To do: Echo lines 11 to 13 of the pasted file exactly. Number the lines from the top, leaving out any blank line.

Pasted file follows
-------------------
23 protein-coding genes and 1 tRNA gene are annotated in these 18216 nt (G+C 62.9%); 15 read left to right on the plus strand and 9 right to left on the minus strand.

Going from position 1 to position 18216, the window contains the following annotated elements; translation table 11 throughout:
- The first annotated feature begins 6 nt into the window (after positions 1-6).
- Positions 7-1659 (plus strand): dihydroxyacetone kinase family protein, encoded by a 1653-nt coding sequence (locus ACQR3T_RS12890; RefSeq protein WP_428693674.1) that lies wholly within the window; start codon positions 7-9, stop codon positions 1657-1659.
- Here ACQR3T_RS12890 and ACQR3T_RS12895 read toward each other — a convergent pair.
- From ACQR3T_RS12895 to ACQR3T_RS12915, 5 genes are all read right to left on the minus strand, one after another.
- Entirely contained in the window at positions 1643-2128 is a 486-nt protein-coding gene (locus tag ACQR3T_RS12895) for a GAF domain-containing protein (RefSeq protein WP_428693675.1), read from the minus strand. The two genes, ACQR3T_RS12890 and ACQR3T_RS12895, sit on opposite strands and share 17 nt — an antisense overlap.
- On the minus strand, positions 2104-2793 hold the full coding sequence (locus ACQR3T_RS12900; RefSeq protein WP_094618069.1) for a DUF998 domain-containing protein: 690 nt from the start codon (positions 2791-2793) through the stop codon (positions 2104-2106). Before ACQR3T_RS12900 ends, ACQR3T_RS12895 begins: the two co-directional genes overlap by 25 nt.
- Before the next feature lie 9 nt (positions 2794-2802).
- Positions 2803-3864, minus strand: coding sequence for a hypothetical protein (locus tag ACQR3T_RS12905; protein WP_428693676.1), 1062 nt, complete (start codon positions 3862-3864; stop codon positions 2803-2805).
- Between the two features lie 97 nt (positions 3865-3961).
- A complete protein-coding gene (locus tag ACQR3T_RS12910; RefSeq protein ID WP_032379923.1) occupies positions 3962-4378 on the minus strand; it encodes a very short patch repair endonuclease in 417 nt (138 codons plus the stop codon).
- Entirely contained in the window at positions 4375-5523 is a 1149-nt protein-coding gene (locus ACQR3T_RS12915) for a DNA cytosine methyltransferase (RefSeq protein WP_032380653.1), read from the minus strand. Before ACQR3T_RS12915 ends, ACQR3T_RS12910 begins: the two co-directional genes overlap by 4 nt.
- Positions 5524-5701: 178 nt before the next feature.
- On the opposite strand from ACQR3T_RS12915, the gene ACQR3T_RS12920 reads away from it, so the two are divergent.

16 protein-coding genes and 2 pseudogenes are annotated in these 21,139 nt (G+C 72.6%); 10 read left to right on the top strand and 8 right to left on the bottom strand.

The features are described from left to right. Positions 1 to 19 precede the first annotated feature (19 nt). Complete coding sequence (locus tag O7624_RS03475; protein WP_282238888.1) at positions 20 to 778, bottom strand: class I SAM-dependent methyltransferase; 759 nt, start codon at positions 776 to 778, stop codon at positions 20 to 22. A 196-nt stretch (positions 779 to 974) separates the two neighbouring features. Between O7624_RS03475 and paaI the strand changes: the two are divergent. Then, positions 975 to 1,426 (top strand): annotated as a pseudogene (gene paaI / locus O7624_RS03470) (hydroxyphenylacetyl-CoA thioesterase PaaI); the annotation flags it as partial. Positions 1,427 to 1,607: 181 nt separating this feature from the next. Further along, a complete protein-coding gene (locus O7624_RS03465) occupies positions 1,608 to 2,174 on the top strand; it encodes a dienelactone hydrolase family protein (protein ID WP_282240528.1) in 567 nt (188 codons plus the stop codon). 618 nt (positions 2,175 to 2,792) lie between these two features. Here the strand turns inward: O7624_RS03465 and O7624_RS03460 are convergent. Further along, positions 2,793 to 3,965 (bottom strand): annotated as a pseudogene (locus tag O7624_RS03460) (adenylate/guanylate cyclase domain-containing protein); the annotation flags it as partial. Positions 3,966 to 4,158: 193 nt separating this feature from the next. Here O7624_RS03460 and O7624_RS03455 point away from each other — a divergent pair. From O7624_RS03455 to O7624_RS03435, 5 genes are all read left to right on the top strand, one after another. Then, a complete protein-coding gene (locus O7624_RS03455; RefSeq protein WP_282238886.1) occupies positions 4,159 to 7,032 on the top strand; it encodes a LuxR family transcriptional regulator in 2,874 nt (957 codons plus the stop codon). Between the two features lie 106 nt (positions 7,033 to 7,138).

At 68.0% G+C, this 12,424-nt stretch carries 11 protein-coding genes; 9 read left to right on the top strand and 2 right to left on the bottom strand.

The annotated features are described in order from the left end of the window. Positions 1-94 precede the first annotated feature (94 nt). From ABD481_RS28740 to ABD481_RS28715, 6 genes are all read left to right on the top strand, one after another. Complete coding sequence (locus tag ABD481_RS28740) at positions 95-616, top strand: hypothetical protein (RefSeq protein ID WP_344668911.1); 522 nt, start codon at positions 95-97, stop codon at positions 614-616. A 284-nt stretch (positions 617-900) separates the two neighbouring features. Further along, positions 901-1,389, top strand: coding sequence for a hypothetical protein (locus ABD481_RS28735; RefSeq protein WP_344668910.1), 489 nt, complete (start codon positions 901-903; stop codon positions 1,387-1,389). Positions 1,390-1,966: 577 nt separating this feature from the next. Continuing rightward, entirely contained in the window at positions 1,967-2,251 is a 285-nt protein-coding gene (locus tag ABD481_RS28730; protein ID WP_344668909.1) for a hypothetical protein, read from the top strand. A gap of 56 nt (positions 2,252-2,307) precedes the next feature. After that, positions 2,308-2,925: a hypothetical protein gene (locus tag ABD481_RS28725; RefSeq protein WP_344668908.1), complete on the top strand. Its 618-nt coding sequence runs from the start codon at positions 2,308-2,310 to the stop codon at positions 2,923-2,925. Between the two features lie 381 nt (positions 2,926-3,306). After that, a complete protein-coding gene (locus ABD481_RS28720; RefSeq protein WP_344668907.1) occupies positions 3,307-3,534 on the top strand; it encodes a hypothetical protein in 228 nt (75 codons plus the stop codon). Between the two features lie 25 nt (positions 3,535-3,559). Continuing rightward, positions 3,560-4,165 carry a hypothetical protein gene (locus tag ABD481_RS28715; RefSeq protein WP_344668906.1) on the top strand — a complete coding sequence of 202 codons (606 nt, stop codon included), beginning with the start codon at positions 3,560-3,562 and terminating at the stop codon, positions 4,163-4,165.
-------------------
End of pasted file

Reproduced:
- Between the two features lie 97 nt (positions 3865-3961).
- A complete protein-coding gene (locus tag ACQR3T_RS12910; RefSeq protein ID WP_032379923.1) occupies positions 3962-4378 on the minus strand; it encodes a very short patch repair endonuclease in 417 nt (138 codons plus the stop codon).
- Entirely contained in the window at positions 4375-5523 is a 1149-nt protein-coding gene (locus ACQR3T_RS12915) for a DNA cytosine methyltransferase (RefSeq protein WP_032380653.1), read from the minus strand. Before ACQR3T_RS12915 ends, ACQR3T_RS12910 begins: the two co-directional genes overlap by 4 nt.